Tumor-Ridden Catfish Cause Concern over Bay's Safety State Wants to De-List Four-Mile Presque Isle Shoreline as Polluted Area

By Hopey, Don | Pittsburgh Post-Gazette (Pittsburgh, PA), September 2, 2012 | Go to article overview

Tumor-Ridden Catfish Cause Concern over Bay's Safety State Wants to De-List Four-Mile Presque Isle Shoreline as Polluted Area


Hopey, Don, Pittsburgh Post-Gazette (Pittsburgh, PA)


ERIE -- Brown bullhead catfish -- mud-colored, blunt-headed and bewhiskered -- aren't the prettiest of fish under normal circumstances. Add the cancerous blood-red lesions and tumors dotting the skin of many bullheads in Presque Isle Bay, and they get ugly enough to make even a seasoned fisherman turn away.

That's just what the state Department of Environmental Protection is preparing to do by proposing to remove the bay from an international list of places impaired by pollution, according to scientists, academics and health officials who have studied the bullhead problem for more than two decades and anglers who have caught the bottom-hugging catfish for longer than that.

But all that studying hasn't determined why the bay's bullhead are getting the tumors.

"You shouldn't de-list the bay if you're not sure what the cause of the tumors is. If there's the possibility of some public health risk you should be a little bit careful," J. Michael Campbell, a biology professor at Mercyhurst College and member of DEP's Presque Isle Bay Public Advisory Committee, said last week at the second of two DEP meetings to gather public comment on the proposed change to the bay's designation. "If the bay is de-listed now, it indicates that everything is fine -- and it's not fine."

Bullheads with tumors began showing up on anglers' hooks in the late 1980s. A study done in 1990 found 86 percent of the fish had cancerous skin tumors.

At the request of area residents, the bay was designated an "Area of Concern" in 1991 under the Canada-U.S. Great Lakes Water Quality Agreement. That designation was based on the tumorous catfish and their possible link to bottom of the bay sediment contaminated with heavy metals, polychlorinated biphenyls (PCBs) and polycyclic Aromatic hydrocarbons (PAHs).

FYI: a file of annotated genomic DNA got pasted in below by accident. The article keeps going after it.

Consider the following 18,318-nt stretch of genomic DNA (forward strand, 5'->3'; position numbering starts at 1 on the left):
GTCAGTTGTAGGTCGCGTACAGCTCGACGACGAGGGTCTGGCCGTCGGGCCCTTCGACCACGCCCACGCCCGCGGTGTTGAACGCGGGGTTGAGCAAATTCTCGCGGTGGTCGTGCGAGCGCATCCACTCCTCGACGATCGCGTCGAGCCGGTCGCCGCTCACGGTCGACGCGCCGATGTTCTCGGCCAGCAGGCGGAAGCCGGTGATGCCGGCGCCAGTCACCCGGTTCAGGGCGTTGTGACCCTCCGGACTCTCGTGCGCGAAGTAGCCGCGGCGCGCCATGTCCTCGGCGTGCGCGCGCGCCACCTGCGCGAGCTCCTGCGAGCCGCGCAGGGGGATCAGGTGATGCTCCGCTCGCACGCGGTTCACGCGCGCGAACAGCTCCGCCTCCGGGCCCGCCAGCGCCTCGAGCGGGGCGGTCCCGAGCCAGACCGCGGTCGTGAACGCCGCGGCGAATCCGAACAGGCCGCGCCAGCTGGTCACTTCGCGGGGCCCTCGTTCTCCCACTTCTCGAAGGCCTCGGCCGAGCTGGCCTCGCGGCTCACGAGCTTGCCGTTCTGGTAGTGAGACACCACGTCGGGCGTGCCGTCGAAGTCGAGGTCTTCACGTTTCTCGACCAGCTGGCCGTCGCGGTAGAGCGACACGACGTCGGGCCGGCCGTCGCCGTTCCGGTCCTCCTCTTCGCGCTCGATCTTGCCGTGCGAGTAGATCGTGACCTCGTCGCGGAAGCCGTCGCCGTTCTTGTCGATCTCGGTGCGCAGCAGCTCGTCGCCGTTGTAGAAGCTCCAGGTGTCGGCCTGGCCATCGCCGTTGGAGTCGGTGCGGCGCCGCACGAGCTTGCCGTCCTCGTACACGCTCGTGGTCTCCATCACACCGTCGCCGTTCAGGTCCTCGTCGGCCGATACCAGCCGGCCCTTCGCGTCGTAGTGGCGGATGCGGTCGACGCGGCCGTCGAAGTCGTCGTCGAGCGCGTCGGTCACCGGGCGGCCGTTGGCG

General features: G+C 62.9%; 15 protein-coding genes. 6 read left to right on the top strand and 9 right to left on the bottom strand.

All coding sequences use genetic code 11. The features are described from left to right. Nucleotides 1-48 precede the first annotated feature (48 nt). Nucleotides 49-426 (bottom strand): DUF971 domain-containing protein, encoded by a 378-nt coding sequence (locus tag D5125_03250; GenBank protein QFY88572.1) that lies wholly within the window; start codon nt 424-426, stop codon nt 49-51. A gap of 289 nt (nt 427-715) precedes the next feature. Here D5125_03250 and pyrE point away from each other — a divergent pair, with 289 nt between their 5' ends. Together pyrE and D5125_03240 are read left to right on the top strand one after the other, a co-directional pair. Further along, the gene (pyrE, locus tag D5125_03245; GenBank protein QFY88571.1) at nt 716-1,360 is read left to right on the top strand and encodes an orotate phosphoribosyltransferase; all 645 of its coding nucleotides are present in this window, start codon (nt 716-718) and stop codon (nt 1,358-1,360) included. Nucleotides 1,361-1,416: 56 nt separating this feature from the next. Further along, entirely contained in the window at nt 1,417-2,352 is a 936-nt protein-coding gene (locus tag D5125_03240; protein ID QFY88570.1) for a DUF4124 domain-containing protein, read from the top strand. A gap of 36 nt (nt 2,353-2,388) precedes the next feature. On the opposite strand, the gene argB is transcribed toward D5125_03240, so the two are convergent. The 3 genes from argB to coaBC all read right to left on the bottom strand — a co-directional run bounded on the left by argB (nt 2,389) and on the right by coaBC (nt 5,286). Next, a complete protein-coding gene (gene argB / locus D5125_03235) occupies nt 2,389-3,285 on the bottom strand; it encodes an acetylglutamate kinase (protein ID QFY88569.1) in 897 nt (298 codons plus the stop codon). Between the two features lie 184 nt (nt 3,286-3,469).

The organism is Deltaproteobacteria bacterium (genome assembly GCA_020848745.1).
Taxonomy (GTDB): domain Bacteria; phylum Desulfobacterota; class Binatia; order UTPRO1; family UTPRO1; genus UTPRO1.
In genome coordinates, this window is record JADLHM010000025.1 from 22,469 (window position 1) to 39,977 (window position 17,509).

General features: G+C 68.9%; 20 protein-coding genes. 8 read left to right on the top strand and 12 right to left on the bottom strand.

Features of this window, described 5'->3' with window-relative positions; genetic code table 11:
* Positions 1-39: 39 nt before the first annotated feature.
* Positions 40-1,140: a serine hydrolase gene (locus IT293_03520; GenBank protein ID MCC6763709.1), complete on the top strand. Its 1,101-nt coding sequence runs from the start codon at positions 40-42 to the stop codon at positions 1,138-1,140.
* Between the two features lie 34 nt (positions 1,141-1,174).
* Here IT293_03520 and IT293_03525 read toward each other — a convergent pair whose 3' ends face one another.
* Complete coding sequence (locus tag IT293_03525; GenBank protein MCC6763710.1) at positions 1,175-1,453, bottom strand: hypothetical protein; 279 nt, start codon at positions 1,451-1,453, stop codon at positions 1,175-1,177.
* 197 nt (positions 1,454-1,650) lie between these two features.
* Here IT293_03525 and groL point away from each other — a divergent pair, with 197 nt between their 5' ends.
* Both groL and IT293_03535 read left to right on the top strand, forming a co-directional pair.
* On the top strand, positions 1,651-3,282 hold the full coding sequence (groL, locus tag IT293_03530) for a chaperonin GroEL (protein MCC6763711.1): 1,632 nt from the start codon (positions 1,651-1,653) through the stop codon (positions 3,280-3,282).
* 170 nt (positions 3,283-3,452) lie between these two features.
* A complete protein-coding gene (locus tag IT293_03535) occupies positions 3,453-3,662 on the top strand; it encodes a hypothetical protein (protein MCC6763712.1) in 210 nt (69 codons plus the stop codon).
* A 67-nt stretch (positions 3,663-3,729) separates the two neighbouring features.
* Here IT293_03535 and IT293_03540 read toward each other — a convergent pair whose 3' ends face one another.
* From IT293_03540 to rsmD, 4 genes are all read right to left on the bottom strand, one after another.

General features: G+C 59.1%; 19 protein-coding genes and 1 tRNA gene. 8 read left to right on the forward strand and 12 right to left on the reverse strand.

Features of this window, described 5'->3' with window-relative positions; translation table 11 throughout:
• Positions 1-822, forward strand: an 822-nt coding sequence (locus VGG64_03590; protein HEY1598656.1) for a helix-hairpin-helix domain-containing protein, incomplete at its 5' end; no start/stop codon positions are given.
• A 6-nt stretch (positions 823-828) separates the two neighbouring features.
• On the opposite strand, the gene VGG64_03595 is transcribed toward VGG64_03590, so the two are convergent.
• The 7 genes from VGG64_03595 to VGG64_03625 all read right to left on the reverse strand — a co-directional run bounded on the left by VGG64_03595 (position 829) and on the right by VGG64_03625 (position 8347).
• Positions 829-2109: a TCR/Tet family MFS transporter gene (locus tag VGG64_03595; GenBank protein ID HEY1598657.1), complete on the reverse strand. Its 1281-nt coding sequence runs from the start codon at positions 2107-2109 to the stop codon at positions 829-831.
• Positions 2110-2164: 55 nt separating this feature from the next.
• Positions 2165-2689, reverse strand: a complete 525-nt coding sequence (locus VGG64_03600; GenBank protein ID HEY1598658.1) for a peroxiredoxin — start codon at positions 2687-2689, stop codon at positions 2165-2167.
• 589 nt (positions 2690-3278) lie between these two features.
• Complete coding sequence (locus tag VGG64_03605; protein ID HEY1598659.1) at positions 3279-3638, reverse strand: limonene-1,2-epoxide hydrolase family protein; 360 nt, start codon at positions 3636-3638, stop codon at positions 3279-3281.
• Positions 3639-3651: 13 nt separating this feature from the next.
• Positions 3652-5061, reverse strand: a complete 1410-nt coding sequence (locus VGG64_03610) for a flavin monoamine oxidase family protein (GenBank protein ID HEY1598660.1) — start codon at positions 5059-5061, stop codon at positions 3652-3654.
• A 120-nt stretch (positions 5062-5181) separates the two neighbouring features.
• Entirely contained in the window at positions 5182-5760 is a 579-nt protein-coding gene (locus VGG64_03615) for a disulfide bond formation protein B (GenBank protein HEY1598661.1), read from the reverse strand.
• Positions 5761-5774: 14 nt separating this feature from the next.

In 2002, because reduced Erie sewer overflows resulted in better water quality and a halt to sediment-stirring dredging, the bay was redesignated an "Area of Concern in Recovery" by the International Joint Commission on the Great Lakes. This summer, the DEP is proposing to fully de-list the four-mile-long bay on Lake Erie's southern shore and Pennsylvania's northwest corner, saying water quality had improved and the incidence of bullhead tumors had declined to acceptable levels.

"Do bullhead still have tumors? Yes, but they now are occurring at rates that are comparable to other areas of the lake that are not listed," said Lori Boughton, director of DEP's Office of the Great Lakes. "We have met the criteria, met the goals of a healthy, diverse fishery set in 1991. It's an achievement for the department, for the city of Erie and for Presque Isle Bay."

Ms. Boughton said studies of bullhead from the bay from 2002 to 2007 found an average liver cancer rate of 2.8 percent and a skin cancer rate of 15.4 percent.

Bullhead caught in Long Point Bay, Ontario -- a non-industrial and non-urban area on the north shore of Lake Erie, used by the DEP as a measurement of recovery -- had liver cancer rates that averaged 1.2 percent and skin tumor rates of 6.4 percent. Other areas of the lake that are not "Areas of Concern" have higher bullhead skin cancer rates than Presque Isle, she said.

"We are comparable. In fact, we are better than many of those places around Lake Erie so we are ready to de-list," Ms. Boughton said. "We're talking about one species of fish here, and we have a vibrant, diverse and healthy fishery. We're not seeing the tumors on other species, and it's not like we have all kinds of fish turning belly-up."

Ironically, as the debate over de-listing was occurring, Presque Isle State Park was named one of the best parks in the nation for fishing and boating by the Recreational Boating and Fishing Foundation.

Not worse, not better

The DEP has pursued research, in partnership with area scientists and academics, over two decades, and spent close to $1 million, to discover the cause of the bullhead tumors, Ms. …

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